Books & Music
Food & Wine
Health & Fitness
Hobbies & Crafts
Home & Garden
News & Politics
Religion & Spirituality
Travel & Culture
TV & Movies
Ghosts of Haw Branch Plantation
Built in 1745 on 15,000 acres by Colonel Thomas Tabb and his wife, Rebecca Booker, the Virginian mansion had fallen into ruin when it was purchased in 1964 by Cary and Gibson McConnaughey. Gibson remembered visiting and playing at the huge house when she was a girl, and her grandmother, Harriet Mason Jefferson, lived there. The home hadnít been in the family for the last fifty years.
The McConnaugheys spent a great deal of time, money, and effort in the renovation of the huge estate which included a moat, massive chimneys, gardens, slave quarters, and outbuildings. There are two graveyards on the land, one for the family and one for the slaves.
Cary, Gibson, their children, and two dogs, moved into the antebellum home in 1965. Four years after that, an elderly cousin sent the McConnaugheys a gift. The cousin told the family that it was a pastel painting of a young woman, who was supposed to have been a distant relative. Her name was Florence Wright. The portrait had been done in a summer house in Massachusetts. Before the painting could be completed, the 24 year old girl died suddenly from a massive stroke while playing the piano. Florence had never visited Haw Branch.
When the McConnaugheys opened the crate containing the painting, they were surprised to find that charcoal, rather than pastels had been used to create the piece.
Hanging it over the fireplace in the library, they quickly forgot about it and went on with their lives. A few days later, Gibson was in the basement when she heard ladiesí voices upstairs in the library. Shouting that she would be right up, Gibson thought she had visitors.
Arriving at the library a few moments later, the room was empty. So were the entire house and the parking lot.
A few months later, Cary was sitting in the library reading when he glanced up at the portrait and noticed that a charcoal rose was turning pink! When he walked to the picture, he saw that the girlís dark hair was lightening, and her gray skin was starting to take on a peach tone!
The picture continued to change until it was a vibrant, colorful piece. The girl became a vibrant redhead with dazzling blue eyes. She was sitting in a green chair next to a jade colored vase holding a soft pink rose.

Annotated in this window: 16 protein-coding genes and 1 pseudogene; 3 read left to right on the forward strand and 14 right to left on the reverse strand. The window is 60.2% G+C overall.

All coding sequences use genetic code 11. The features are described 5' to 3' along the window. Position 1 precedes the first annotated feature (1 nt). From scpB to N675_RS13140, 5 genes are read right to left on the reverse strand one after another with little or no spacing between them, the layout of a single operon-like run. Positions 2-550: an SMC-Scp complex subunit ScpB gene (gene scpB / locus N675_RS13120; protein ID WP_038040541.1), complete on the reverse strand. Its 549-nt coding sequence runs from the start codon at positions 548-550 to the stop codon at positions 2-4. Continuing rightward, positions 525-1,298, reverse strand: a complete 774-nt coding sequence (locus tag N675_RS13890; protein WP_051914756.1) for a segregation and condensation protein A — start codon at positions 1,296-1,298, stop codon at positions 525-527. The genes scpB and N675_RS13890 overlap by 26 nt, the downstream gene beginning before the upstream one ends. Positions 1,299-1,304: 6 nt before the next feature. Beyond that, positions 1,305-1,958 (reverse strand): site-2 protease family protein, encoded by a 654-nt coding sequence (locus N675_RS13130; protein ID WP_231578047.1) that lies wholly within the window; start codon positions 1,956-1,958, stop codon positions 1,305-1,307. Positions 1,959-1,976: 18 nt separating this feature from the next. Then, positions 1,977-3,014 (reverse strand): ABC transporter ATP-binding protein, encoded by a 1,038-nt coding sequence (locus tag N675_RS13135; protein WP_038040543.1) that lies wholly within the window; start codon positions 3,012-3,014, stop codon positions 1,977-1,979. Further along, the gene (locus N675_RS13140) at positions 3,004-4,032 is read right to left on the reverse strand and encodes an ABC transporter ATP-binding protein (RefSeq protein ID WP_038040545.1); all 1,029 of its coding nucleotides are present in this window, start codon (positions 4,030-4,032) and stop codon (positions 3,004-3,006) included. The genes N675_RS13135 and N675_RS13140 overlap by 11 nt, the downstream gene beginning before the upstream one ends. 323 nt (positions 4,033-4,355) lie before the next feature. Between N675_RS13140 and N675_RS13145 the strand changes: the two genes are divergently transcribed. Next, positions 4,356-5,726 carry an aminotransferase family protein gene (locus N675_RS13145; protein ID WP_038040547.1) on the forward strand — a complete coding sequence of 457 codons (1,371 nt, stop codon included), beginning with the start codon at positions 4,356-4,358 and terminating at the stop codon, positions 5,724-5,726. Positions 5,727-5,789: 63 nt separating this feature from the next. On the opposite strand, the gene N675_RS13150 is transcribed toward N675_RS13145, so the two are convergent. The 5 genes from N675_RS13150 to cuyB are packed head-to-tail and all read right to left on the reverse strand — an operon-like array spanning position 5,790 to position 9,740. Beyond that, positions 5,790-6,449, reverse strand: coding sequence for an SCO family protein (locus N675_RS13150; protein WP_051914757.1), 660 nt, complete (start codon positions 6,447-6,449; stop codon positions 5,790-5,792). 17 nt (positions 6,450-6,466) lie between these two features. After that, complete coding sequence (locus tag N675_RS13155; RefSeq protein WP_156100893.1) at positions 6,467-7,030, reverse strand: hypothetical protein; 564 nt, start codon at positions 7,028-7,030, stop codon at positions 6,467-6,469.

The voices of women talking and laughing were heard intermittently during the months that the portrait was changing. After the picture was completely transformed, the voices were no longer heard.
Other odd occurrences have taken place though. The painting once mysteriously fell to the floor where her daughter and a friend had been sitting only moments after the girls had moved.
When the painting fell and the frame broke, they were able to discover the name of the artists at last: J. Wells Champney. He had died falling down an elevator shaft in New York City.
Not long after that, in the early morning hours of November 23, 1965, the McConnaugheys were awakened to the sound of a woman screaming. The entire family gathered at the foot of the steps to the attic. No one, not even the dogs, who were shaking with terror, were brave enough to check out what might be causing the screams.
A few months after that incident, the family was in the library watching television when they heard the sound of a heavy object being dropped on the lawn. They have continued to hear that sound at various intervals, even in the daylight.
Every six months on May 23rd and November 23rd, the family hears a woman screaming in the attic.
Apparitions have also been spotted in the home including that of a slim young girl in a floor length dress, a lady in white standing by the fireplace in the drawing room, a giant bird with a wing-span of more than six feet, a floating housekeeper, and a lantern suspended in mid-air coming from the barn. The smell of fresh oranges and roses sometimes wafts through the air, a rocking chair in the attic is sometimes heard creaking, furniture can be heard being dragged across the attic floor, heavy footsteps can often be heard going up and down the stairs, and lights go on and off for no reason.
One night when the McConnaughey boys slept in the old slave quarters with some friends, they heard cowbells in the pasture, although there was not a cow around.
In the basement, there is a mysterious sealed room that measures four by six feet and is completely blocked off with brick. The family animals are quite intrigued with the chamber. No one seems to know why it is there.
One last mystery: the previous owner of the house died a mere few hours after signing over the deed to the house!
As far as I can ascertain, Haw Branch is still owned by the McConnaugheys. They have both written historical books on Amelia County, Virginia, and do give tours of their home.
Haw Branch is located in central Virginia, twenty-six miles west of Richmond on Highway 360.
Floyd, E. Randall. In the Realm of Ghosts and Hauntings. Augusta: Harbor House, 2002.
Violini, Juanita Rose. The Infamous Almanac of the Incredible and the Ignored. SF: WeiserBooks, 2009.
Hauck, Dennis William. Haunted Places: The National Directory. NY: Penguin, 2002.
Winer, Richard and Osborn, Nancy. Haunted Houses. NY: Bantam Books, 1979.
| Related Articles | Editor's Picks Articles | Top Ten Articles | Previous Features | Site Map
Content copyright © 2013 by Deena Budd. All rights reserved.
This content was written by Deena Budd. If you wish to use this content in any manner, you need written permission. Contact Deena Budd for details.
Website copyright © 2013 Minerva WebWorks LLC. All rights reserved.